3. If plain XLAs are in use never write to them.

    = It may violate the security policy

    One of the main advantages to work with .NET and VSTO is the possibilities to handle settings etc with the app.config XML file – It’s really a superb solution!

    The next version of my commercial add-in SQL Tester will be a 100 % .NET managed COM add-in.

    However, I’ve been using XLAs to load/unload managed Add-ins and in view of the positive outcome I can see that it exist advantages to use that approach as well.

    Kind regards,

  3. Simon Says:

    All good points – xlas sure are an easier deployment story than COM add-ins. We are spoilt in a way, in Excel/VBA dev because that whole thing is just so pain free. One of the resons why VSTO is such a shock to the system!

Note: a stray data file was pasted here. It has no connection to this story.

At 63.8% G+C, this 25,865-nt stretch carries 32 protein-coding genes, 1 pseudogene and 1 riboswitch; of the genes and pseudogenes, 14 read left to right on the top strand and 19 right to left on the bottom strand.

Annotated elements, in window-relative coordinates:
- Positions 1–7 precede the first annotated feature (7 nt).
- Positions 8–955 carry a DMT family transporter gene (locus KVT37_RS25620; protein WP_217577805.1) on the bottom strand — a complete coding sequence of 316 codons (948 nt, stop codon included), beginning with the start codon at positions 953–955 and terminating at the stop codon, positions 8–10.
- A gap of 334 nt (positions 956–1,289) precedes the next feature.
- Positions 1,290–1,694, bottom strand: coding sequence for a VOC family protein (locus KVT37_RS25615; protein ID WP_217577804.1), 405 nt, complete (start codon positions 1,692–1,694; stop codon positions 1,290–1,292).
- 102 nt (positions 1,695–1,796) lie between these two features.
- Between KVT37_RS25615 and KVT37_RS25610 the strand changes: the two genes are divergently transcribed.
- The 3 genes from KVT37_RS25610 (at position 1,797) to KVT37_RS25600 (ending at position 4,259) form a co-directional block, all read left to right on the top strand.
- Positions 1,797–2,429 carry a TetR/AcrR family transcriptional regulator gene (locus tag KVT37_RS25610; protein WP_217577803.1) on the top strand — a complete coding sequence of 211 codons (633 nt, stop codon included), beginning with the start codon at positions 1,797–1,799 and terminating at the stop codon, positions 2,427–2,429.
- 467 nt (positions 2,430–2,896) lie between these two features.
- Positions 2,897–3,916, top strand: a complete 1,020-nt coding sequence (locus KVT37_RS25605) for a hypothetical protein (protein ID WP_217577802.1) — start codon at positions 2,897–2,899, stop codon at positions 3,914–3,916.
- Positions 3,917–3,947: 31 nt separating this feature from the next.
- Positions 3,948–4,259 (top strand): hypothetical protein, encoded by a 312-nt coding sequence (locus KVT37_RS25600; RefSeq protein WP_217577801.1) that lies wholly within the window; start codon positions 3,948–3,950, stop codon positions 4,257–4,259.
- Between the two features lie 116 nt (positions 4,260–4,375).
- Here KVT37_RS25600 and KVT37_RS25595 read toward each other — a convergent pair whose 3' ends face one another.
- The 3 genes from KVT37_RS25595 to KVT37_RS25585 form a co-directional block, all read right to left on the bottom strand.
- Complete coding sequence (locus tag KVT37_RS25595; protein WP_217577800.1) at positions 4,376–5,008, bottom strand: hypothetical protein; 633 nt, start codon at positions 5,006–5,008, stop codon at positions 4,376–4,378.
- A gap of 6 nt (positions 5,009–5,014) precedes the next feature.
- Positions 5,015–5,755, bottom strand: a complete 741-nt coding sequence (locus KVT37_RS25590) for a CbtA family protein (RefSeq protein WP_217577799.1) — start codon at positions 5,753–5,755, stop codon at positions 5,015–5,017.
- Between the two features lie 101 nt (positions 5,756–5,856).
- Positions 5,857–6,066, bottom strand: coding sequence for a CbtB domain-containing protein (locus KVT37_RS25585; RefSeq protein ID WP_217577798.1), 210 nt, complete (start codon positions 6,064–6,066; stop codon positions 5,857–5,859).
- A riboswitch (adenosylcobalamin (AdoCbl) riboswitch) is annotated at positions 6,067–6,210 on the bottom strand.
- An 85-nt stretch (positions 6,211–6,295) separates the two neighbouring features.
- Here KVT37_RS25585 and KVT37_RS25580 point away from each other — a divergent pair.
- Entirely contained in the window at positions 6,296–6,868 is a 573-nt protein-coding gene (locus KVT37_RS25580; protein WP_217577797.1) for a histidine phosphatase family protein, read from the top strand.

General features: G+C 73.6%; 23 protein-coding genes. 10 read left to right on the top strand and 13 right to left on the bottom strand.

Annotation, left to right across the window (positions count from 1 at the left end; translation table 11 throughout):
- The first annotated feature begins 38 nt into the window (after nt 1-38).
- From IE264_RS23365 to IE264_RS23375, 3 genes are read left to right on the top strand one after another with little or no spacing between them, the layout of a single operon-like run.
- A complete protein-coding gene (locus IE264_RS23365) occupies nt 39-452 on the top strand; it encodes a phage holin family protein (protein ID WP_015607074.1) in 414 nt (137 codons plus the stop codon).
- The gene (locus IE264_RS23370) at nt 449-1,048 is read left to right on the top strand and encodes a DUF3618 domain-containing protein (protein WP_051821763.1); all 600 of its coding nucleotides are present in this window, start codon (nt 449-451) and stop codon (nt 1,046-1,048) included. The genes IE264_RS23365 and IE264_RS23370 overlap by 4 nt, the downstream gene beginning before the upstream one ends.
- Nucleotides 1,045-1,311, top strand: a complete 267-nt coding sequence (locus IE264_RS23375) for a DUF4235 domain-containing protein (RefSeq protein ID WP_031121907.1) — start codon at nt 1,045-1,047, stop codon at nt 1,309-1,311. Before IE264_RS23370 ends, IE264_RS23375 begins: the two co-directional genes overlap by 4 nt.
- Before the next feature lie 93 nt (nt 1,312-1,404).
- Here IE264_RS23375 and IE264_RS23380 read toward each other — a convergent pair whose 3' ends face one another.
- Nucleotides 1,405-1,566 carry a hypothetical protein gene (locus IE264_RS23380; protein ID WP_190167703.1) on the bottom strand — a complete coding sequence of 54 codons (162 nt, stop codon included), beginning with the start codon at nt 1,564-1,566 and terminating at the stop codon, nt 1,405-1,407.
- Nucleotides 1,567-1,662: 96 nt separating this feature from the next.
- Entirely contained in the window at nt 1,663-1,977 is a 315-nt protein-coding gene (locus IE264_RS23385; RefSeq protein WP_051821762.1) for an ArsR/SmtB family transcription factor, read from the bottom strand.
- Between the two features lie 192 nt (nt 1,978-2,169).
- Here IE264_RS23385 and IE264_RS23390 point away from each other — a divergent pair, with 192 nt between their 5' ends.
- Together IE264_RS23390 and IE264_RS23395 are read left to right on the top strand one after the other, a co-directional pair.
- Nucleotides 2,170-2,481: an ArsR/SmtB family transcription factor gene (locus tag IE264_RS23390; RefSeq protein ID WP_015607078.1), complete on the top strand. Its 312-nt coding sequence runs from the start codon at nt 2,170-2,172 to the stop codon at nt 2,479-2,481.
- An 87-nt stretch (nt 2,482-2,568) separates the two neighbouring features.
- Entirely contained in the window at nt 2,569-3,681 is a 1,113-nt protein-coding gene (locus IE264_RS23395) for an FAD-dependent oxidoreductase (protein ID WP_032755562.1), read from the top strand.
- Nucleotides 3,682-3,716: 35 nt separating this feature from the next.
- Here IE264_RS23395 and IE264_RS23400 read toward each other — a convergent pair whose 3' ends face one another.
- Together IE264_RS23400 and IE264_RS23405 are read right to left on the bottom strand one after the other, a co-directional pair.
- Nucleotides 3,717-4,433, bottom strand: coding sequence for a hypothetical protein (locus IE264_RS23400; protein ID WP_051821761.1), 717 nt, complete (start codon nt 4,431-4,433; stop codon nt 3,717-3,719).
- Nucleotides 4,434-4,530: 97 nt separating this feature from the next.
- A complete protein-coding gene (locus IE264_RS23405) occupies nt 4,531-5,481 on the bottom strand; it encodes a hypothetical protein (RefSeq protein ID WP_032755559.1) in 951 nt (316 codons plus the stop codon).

Dennis, I totally agree. I’m not a fan of dictator apps – I think a forms based exe with grid control is more appropriate if Excel has too many features for your app.

  4. Dennis Wallentin Says:


    As for the forms based exe I’ve done some powerful solutions including the OWC package, especially the Spreadsheet component.

    Kind regards,

  5. dermot Says:

    I agree with all of the above – I have always found that I can do everything I need with just Excel, and I NEVER mess with the user’s environment.

    If you are worried about leaving a mess if the XLA crashes in the middle, you could try this – when you create the new workbook from the XLA, first copy across a sheet which has an error message – eg “If you are seeing this, something has gone wrong. Try again or contact xxxxx”. If all goes to plan, you delete this sheet at the very end. If you have turned off screen updating, the user won’t see it unless the system crashes.